3.  Coat the bottom of the baking dish with about 1/4 cup tomatillo salsa.  Layer the tortilla wedges so they cover the bottom of the pan in a single layer.  Spoon over half of the turkey mixture, sprinkle over 1 tbsp green onions, and 3/4 cup of cheese.  Repeat tortilla, turkey, onion, and cheese layer.  Add  a final layer of tortillas to the top; spread the remaining salsa over them, and top with remaining cheese.  Bake at 350 for 30-45 minutes, or until bubbly.  Remove from oven, top with green onions.  Let sit about 10 minutes before cutting.

Remind me to tell you about this one, too.  It's not turkey, but it could be!  This one is a butternut squash, red onion, walnut and bleu cheese crostata.  I am a little bit in love with it.

Wednesday, November 9, 2011

Hello, Beautiful!

Alas, I don't have a picture of this one.  It was impromptu, and wasn't actually made to be eaten immediately.  It was made to keep me awake and on my feet during a migraine that I refused to let win.  It worked.  And, oh, what a good way to beat a migraine.  The smells...just lovely.  Had it for lunch today.  Trust me, this one is greater than the simple sum of its parts.

 Autumn Minestrone
by Me

2 tbsp olive oil
1 c chopped onion
2 tsp chopped garlic
hefty pinch red pepper flakes
1/2 c chopped celery
2 cups cubed, peeled rutabaga
1-2 cups chopped carrot (I went with more)
6 thyme sprigs
1-2 tsp chopped sage (some people find this one too strong, so maybe err on the side of caution)
bay leaf
salt and pepper to taste
1/4 cup vermouth
8 cups chicken or vegetable broth
rind of a piece of parmigiano (you could leave this out...but don't)
4-5 cups thinly sliced kale or other sturdy green
1 peeled, diced delicata squash, about 3 cups (could use butternut)

1.  Warm the olive oil in a Dutch oven or soup pot over medium heat.  Add the onion through bay leaf.  Sprinkle with a little salt and pepper, and cook, stirring, until vegetables start to get tender.  (For a deeper flavor, turn the heat up to medium-high and let the vegetables brown a little bit before step two.)

2.  Add the vermouth; cook, stirring and scraping up any brown bits from the pan.  When it is almost evaporated/absorbed, add the broth and bring to a boil.  Once boiling, add the kale and parmigiano.  Reduce heat, and simmer for 10 minutes.

3.  Add the squash, simmer for another 10 minutes, or until the squash is tender but not mushy.  Fish out the thyme stems and bay leaf, and serve.

Sunday, November 6, 2011

Summer's End

Surprise!  You missed us when you grabbed the others!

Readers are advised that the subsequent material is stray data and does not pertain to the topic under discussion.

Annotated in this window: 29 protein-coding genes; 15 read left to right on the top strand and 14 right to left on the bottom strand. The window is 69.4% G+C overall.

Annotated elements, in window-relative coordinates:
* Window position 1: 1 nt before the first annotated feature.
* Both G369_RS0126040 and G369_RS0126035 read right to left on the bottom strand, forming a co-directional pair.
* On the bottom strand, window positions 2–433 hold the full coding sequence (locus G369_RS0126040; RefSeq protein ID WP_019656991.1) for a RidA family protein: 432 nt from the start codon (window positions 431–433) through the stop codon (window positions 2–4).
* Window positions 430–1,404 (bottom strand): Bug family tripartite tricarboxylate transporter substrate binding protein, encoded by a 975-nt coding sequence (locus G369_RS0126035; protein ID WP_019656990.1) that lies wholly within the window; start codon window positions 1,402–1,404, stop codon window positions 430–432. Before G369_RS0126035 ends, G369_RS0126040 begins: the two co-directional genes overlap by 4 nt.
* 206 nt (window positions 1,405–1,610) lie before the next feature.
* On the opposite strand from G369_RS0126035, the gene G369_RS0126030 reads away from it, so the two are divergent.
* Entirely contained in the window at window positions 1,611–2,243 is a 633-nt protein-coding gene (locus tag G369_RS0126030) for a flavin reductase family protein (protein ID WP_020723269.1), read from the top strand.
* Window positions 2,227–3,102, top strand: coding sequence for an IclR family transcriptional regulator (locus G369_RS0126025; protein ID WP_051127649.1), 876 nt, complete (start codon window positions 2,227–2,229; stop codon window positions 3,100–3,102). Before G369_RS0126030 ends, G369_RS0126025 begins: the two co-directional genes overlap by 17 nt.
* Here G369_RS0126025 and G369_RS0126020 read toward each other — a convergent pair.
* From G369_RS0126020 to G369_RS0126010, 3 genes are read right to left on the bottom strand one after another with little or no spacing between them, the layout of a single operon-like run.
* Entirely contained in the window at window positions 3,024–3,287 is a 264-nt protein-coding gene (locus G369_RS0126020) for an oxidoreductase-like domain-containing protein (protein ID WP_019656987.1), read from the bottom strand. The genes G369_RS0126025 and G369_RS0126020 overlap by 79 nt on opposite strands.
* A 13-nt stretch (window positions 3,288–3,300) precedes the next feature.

Pizza with homemade dough and sauce and garden grown arugula. Yum!
Tomatillo and Pepper Salsa
Olive Oil Pumpkin Bread
Beer Braised Pork with Polenta and Spicy Cabbage Apple Slaw

I've been doing a little cooking lately... 

It's that time of year again, when being outside in the garden is no longer an option, especially now that I've cleaned it out, composted it, and put it to bed for the season as of today.  It wasn't a bad haul for a garden that hadn't really been tended for a while.  I got about a pound of tomatillos, four cups of arugula in varying leaf sizes, a few stray tomatoes, and some potatoes that I didn't find when I harvested their brethren.  There were also some raspberries (and some still to ripen, if they beat the race with the weather) and some sorrel leaves.  The Lacinato and Curly Kale will be around for a month or so...if I don't devour it sooner.

There are some greens under row covers, and the peas are doing their best to mature in time.  The slugs have had a field day with them.  Alas, for the slugs anyway, there's no where left to hide now that the garden's cleaned up.  (Cue evil laugh track here.)

There will be herbs like parsley, dill, sage, thyme, and rosemary for a few weeks yet, and then one by one they'll drop off.  I'll be able to harvest sparingly from the woodier ones all winter, but I tend to go easy on them since I want them to come back in the spring.

We ate well today in the midst of all of the raking, shoveling, and ripping out of plants.  Lunch was the pizza, with a dough recipe from Giada De Laurentiis that I found on Epicurious and a roasted tomato sauce that I got from my friend Winter.  It was lovely.  So lovely, we might have eaten the whole thing...but I'm not telling for sure so you can think what you want.